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The modern lifestyle has made various health risks such as hypertension, heart disease, and other common cardiovascular conditions increasingly common. Picking the right sphygmomanometer is a smart choice that we should all consider daily, for the good of our healthy bodies.


The first blood pressure measurement was recorded in the year 1733, and the first sphygmomanometer was invented in the year 1881 by Samuel Siegfried Karl Ritter von Basch. The pioneering design consisted of two parts–a rubber bulb filled with water, and a mercury column. The water in the rubber bulb was used to restrict the blood flow in the artery, while the mercury column was connected to the bulb that translated the pressure required to obscure the pulse into millimeters of mercury completely. In 1896, Scipione Riva-Rocci made further improvements in Ritter’s first sphygmomanometer. He added a handcuff that could be fixed around the arm to apply pressure on the limb, to measure the blood pressure. This design became the standard for such devices later on.

In 1905, Dr. Nikolai Korotkoff discovered the difference between systolic blood pressure and diastolic blood pressure. This discovery laid the foundation for modern blood pressure measurement as we know it today. Simply put, when pressure is applied and released, they are accompanied by the appearance or disappearance of sounds within the arteries. These systolic and diastolic sounds are thus used as standards in blood pressure measurement and are known as Korotkoff sounds.  The sphygmomanometer apparatus has since then evolved greatly to the available technology offered today, now more commonly known as the BP apparatus.

Types of Sphygmomanometers

Advancements in the sphygmomanometer, or blood pressure gauges as they are also often called, have been quite impressive over the years. Medical devices have become more specialized, and various types of sphygmomanometers have become available in the market. Outlined in our list below are three major types of sphygmomanometers–mercury, aneroid, and digital.

Mercury Sphygmomanometer

The mercury sphygmomanometer is the most conventional form of blood pressure apparatus, and it can be considered the golden standard in the health industry. Mercury sphygmomanometers are made up of manually inflatable cuffs that are attached to measuring units with mercury-infused tubes. While operating the device, it is important to place the apparatus on a flat surface and in an upright position to get the correct readings. These devices are very delicate and require special care, and if accidentally dropped can cause rupture of mercury, rendering the device useless and potentially hazardous.

The biggest advantage of using mercury sphygmomanometers is that they are quite easy to use, and if used properly, can last a lifetime. The device can produce the most accurate results without requiring much readjustment. Due to the toxic nature of its contents, however, the use of mercury sphygmomanometers have been banned in some countries, and other forms of sphygmomanometers are being used instead.

Aneroid Sphygmomanometer

Aneroid means “without fluid,” and as the name suggests, this type of BP apparatus doesn’t make use of any mercury and is therefore considered the safest alternative to mercury sphygmomanometers. Its recording procedures are pretty similar to that of the mercury sphygmomanometer, except the stethoscope’s attachment to the cuff. In the aneroid device, the cuff is attached to a dial gauge with tubing. The gauge head contains mechanical parts that convert the cuff pressure into gauge-based reading. Additionally, there are various other types of aneroid sphygmomanometers depending on how they are used. These include pocket-aneroid sphygmomanometers, palm aneroid sphygmomanometers, and clock-style aneroid sphygmomanometers. Ultimately, the benefit of using aneroid sphygmomanometers is the affordability of the apparatus, as well as its compact and handy nature. However, similar to other devices used to measure blood pressure, aneroid sphygmomanometers make use of a delicate mechanism and therefore necessitates careful handling. Aneroid sphygmomanometers also require recalibration by experts, to avoid cases of faulty reading.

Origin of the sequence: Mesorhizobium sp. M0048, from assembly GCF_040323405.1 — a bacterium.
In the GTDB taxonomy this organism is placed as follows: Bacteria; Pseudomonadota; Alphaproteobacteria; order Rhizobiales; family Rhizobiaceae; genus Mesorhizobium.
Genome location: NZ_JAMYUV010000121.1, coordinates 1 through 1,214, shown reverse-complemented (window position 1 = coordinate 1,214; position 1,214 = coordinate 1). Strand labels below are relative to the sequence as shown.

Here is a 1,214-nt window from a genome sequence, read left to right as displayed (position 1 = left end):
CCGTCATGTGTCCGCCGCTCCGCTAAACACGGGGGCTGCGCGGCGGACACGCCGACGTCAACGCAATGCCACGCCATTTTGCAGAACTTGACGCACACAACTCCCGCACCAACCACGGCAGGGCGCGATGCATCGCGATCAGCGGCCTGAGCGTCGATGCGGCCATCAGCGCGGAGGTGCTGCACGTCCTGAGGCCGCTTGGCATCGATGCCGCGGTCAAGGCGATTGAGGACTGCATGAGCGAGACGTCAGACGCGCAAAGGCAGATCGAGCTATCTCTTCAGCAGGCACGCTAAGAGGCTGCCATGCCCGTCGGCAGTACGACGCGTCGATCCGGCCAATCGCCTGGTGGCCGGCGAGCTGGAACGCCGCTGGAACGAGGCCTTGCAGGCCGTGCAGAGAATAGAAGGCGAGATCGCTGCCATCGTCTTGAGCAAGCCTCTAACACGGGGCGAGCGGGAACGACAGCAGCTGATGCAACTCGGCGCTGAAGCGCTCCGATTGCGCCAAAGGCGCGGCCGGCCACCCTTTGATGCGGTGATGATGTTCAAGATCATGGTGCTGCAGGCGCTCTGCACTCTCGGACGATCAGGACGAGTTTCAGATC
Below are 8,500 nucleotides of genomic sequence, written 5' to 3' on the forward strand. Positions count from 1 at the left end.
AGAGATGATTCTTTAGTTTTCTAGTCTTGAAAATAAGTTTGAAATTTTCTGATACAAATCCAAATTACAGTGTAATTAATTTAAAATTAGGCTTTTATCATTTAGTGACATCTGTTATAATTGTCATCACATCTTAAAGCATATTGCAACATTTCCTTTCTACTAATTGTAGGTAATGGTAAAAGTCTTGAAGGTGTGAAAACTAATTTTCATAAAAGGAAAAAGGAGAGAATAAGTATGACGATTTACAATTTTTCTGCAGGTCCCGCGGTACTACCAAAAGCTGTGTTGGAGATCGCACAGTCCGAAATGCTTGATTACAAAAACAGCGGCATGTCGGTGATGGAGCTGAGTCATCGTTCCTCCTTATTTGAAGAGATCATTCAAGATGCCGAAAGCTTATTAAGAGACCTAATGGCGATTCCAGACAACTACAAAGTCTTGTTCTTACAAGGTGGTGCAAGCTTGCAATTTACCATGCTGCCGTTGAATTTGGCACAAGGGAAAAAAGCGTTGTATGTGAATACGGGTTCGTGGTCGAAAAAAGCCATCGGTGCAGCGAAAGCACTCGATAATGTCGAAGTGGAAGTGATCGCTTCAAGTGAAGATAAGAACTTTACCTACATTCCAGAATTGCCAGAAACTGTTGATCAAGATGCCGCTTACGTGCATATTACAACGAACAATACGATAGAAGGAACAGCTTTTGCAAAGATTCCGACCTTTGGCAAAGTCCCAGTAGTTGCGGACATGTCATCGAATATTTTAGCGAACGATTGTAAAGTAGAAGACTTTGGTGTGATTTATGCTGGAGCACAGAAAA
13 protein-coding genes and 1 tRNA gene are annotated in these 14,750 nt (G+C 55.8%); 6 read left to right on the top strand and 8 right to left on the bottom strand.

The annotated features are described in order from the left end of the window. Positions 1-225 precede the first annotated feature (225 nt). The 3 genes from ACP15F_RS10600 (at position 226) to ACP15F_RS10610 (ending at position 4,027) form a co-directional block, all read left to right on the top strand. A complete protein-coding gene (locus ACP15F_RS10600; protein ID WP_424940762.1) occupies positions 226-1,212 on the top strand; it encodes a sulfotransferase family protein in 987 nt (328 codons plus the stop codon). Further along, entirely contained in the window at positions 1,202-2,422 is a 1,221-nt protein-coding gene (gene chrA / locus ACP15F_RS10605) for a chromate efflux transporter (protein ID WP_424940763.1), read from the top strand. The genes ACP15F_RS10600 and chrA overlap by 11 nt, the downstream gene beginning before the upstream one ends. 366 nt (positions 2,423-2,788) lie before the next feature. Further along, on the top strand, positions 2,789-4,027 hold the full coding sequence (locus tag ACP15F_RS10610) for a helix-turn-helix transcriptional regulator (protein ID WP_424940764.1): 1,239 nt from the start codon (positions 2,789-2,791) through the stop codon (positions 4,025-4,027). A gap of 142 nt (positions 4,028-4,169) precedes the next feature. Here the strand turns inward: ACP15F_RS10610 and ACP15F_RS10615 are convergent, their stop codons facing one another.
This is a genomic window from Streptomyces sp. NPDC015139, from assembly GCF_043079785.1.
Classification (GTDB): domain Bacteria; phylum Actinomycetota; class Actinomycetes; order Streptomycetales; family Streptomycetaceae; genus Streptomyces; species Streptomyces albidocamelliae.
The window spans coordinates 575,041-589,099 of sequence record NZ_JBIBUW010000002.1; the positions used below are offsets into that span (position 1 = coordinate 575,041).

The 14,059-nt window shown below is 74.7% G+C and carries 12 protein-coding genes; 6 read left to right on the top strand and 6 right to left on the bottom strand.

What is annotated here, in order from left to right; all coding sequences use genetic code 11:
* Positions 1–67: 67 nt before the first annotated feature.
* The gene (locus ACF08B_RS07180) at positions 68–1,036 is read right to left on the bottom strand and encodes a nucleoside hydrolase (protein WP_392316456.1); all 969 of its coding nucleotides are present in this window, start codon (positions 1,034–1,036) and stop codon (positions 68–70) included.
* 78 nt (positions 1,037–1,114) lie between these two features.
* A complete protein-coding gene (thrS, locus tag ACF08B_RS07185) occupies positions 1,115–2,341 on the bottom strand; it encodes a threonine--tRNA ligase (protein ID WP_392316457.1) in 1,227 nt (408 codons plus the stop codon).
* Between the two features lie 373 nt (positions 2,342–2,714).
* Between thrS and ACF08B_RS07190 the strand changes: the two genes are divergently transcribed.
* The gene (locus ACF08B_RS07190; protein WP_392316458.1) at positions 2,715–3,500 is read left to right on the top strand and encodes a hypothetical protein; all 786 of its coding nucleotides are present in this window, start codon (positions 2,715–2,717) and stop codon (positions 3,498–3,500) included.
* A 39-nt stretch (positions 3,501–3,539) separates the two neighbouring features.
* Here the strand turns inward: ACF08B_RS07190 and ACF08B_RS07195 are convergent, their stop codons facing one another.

Automatic Digital Sphygmomanometer

The automatic digital sphygmomanometer is the most technologically-advanced sphygmomanometer design to date. These devices use an electronic pressure sensor to measure the blood pressure, and the readings are presented on a digital display. Similar to mercury and aneroid sphygmomanometers, digital sphygmomanometers also come with inflatable cuffs, but there is a difference in the procedure for measuring blood pressure. Unlike the other two types, automatic digital sphygmomanometers evaluate and measure the fluctuations of arteries. These devices are perfect for home use as they are easiest to operate. To avoid the risk of inaccurate readings, periodic counter checks with conventional mercury sphygmomanometers are recommended.

How to Use Sphygmomanometers

In making use of sphygmomanometers, procedures vary according to the type and variety of sphygmomanometer used, but all varieties operate on a single principle. A bulb increases the pressure by inflating the cuff placed around one’s arm, and a valve releases the pressure. During this process, a stethoscope is used to listen to arterial blood flow sounds. As the heart beats, blood going through the arteries causes a rise in pressure, which quickly decreases when the heart’s ventricles prepare for another beat. This rise and fall are called systolic and diastolic pressure, respectively. Below are the steps to accurately measure one’s blood pressure.

  1. Know your basic knowledge of blood pressure readings. Blood pressure readings are expressed as systolic over diastolic pressure. The normal blood pressure of an average healthy adult is 120/80.
  2. Use proper-sized cuffs. Cuffs that are too loose or too tight may influence the accuracy of blood pressure measurements. The cuff should be 80% of the circumference of the upper arm. Be sure not to place the cuff on a clothed arm.
  3. Properly place the cuff on the arm. While wrapping the cuff around the upper arm, keep the lower edge of the cuff one inch above the antecubital fossa, the region of the arm in front of the elbow.
  4. Position the stethoscope. Lightly press the stethoscope bell over the brachial artery, just below the lower edge of the cuff.